When can my landlord increase my rent?
Your landlord is only allowed to increase rent once every 12 months:
since the day of the last rent increase if there’s been a previous increase; or
since the day you started renting the unit.
How do I get notified of a rent increase?
To raise your rent, your landlord must give you proper written notice at least 90 days (three months) in advance.
The written notice must be given through the proper form, which is available at the Landlord and Tenant Board (LTB).
A text message or phone call isn’t appropriate written notice, and as a tenant you have the right to ignore the rent increase until your landlord follows the due process.
How much can my rent increase by?
Your landlord can only increase your rent by a guideline set by the provincial government every year.
The guideline is calculated according to the Consumer Price Index. It is released by August 31 every year, and goes into effect on January 1 the following year.
The 2023 Rent Increase Guideline is 2.5%. So if your rent is $1500, for example, it can only go up by $37.50.
Note: New residential units constructed after November 15, 2018 won't be constrained by rent control. If you move into a unit that's never been used as a residential space before November 15, 2018, then your landlord can increase your rent by however much they want once a year.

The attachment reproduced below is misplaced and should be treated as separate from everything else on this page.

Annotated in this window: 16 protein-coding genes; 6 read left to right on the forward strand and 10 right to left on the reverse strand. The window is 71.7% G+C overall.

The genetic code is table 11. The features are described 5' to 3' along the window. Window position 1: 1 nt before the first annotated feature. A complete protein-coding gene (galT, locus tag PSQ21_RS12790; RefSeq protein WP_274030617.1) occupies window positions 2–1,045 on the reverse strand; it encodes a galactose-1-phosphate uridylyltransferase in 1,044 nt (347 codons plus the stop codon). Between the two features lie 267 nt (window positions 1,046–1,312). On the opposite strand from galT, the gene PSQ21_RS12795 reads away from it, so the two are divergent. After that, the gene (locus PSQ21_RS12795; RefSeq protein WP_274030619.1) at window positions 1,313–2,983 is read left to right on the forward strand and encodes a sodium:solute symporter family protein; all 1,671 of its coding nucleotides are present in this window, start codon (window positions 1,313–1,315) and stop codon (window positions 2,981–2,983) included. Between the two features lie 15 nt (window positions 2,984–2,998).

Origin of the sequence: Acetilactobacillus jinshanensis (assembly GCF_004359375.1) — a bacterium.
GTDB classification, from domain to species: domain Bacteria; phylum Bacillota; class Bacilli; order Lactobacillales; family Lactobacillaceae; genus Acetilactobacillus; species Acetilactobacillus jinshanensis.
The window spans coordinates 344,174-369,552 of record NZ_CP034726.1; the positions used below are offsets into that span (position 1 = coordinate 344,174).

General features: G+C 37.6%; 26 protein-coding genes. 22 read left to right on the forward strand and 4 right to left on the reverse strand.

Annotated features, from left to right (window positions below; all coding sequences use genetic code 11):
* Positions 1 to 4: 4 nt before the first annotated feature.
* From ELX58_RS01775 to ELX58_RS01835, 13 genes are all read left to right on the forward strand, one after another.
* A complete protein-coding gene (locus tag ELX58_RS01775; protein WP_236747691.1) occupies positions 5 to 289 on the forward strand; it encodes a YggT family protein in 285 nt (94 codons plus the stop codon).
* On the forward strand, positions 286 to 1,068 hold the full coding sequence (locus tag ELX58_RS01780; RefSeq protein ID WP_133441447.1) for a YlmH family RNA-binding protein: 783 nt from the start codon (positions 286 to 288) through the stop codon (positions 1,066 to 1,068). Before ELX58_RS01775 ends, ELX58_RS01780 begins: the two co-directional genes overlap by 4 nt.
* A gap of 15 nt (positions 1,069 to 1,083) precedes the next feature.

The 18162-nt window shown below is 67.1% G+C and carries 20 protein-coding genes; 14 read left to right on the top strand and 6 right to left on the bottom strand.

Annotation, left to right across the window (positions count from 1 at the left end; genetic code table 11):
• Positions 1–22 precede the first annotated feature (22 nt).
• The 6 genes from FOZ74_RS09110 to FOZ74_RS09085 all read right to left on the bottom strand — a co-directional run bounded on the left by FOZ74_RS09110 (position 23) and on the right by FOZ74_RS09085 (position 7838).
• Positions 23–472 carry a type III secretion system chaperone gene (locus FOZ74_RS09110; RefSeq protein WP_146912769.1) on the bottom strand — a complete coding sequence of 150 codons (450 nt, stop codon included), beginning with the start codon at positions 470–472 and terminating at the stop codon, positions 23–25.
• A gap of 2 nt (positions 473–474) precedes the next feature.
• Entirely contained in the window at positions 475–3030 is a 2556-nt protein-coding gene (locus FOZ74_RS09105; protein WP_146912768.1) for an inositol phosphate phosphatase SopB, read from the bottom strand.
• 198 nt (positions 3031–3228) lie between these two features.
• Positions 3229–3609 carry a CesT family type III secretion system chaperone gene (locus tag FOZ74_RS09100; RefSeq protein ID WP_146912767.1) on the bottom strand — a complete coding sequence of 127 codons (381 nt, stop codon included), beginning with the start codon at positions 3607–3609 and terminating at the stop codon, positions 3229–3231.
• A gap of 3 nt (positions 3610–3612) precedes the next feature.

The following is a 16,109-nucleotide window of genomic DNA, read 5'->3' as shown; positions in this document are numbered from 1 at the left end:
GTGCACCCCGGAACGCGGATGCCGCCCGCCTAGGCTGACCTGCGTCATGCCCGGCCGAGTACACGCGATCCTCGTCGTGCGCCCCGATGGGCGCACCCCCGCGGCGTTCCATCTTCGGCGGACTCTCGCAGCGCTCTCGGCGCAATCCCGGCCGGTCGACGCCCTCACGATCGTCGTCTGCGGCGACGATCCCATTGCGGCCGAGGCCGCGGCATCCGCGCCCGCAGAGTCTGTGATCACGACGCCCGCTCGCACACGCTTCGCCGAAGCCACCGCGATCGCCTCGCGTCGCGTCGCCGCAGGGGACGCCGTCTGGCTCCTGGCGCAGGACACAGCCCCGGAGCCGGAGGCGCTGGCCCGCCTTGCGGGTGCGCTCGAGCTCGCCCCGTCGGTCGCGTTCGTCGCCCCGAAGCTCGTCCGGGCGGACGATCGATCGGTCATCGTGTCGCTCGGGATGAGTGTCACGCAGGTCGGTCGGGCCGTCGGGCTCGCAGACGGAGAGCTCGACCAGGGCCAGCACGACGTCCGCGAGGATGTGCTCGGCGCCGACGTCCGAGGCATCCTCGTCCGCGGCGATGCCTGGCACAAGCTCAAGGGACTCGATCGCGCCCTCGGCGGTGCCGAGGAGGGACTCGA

Can my rent go up above the guideline?
If your landlord wishes to increase your rent above the rent increase guideline, they must first submit a request to the LTB.
The LTB will approve the above the guideline rent increase only if:
Municipal taxes in your area and charges have increased significantly
Major repairs or renovations are being done
Costs of external security services have increased or are being provided for the first time
How do I challenge my landlord if they're not following the rules?
It can be hard to find the courage to challenge someone who technically has the power to force you out of your home, especially if you’re young or a first-time renter.
Here are some tips to help empower you to take a stand:
Knowledge is power. You should learn as much as you can about your rights as a tenant.
Be polite, but firm.
Make sure all your communication with your landlord has a paper trail. Even if you speak on the phone with them, send a follow-up email summarizing the conversation.
Use your support system. Lean on friends and family, and get advice from people who have similar experiences.
If you believe your landlord is violating your rights as a tenant and you cannot resolve the issue by speaking with them, you should check the Landlord and Tenant Board's website to see if you can file a claim.
You can also contact the LTB by:
- Email: firstname.lastname@example.org
- Phone: 416-645-8080
- Toll-free: 1-88-332-3234
Where can I get support as a tenant?
Check out these resources for more information and advice:
- Advocacy Centre for Tenants Ontario
- Community Legal Education Ontario (CLEO) resources on housing law
- Legal Aid Ontario's tenant legal issues services
- Federation of Metro Tenants' Associations for renters in Toronto